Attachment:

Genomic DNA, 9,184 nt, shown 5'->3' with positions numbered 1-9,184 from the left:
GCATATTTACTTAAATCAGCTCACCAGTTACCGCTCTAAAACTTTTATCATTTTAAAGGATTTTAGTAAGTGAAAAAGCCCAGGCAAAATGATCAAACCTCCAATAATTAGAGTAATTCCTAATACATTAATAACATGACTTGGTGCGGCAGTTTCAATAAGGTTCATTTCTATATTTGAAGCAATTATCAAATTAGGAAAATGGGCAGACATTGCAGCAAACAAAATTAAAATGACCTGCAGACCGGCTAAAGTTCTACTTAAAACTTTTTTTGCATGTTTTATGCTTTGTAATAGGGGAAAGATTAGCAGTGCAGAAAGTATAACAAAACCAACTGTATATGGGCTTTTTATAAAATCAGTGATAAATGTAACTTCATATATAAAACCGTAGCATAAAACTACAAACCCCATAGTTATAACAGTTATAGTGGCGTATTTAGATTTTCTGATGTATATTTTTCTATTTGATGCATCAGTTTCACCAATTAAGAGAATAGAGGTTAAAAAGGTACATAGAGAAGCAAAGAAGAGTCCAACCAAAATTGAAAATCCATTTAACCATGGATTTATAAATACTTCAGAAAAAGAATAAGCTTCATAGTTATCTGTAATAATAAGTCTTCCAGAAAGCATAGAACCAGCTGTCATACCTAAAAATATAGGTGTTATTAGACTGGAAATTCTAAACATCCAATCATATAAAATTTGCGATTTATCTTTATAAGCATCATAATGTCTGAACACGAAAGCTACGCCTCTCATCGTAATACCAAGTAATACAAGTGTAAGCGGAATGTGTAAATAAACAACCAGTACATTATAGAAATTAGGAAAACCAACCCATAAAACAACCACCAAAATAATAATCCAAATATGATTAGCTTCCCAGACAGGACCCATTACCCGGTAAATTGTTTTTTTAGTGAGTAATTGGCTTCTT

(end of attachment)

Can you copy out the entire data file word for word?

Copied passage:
Genomic DNA, 9,184 nt, shown 5'->3' with positions numbered 1-9,184 from the left:
GCATATTTACTTAAATCAGCTCACCAGTTACCGCTCTAAAACTTTTATCATTTTAAAGGATTTTAGTAAGTGAAAAAGCCCAGGCAAAATGATCAAACCTCCAATAATTAGAGTAATTCCTAATACATTAATAACATGACTTGGTGCGGCAGTTTCAATAAGGTTCATTTCTATATTTGAAGCAATTATCAAATTAGGAAAATGGGCAGACATTGCAGCAAACAAAATTAAAATGACCTGCAGACCGGCTAAAGTTCTACTTAAAACTTTTTTTGCATGTTTTATGCTTTGTAATAGGGGAAAGATTAGCAGTGCAGAAAGTATAACAAAACCAACTGTATATGGGCTTTTTATAAAATCAGTGATAAATGTAACTTCATATATAAAACCGTAGCATAAAACTACAAACCCCATAGTTATAACAGTTATAGTGGCGTATTTAGATTTTCTGATGTATATTTTTCTATTTGATGCATCAGTTTCACCAATTAAGAGAATAGAGGTTAAAAAGGTACATAGAGAAGCAAAGAAGAGTCCAACCAAAATTGAAAATCCATTTAACCATGGATTTATAAATACTTCAGAAAAAGAATAAGCTTCATAGTTATCTGTAATAATAAGTCTTCCAGAAAGCATAGAACCAGCTGTCATACCTAAAAATATAGGTGTTATTAGACTGGAAATTCTAAACATCCAATCATATAAAATTTGCGATTTATCTTTATAAGCATCATAATGTCTGAACACGAAAGCTACGCCTCTCATCGTAATACCAAGTAATACAAGTGTAAGCGGAATGTGTAAATAAACAACCAGTACATTATAGAAATTAGGAAAACCAACCCATAAAACAACCACCAAAATAATAATCCAAATATGATTAGCTTCCCAGACAGGACCCATTACCCGGTAAATTGTTTTTTTAGTGAGTAATTGGCTTCTT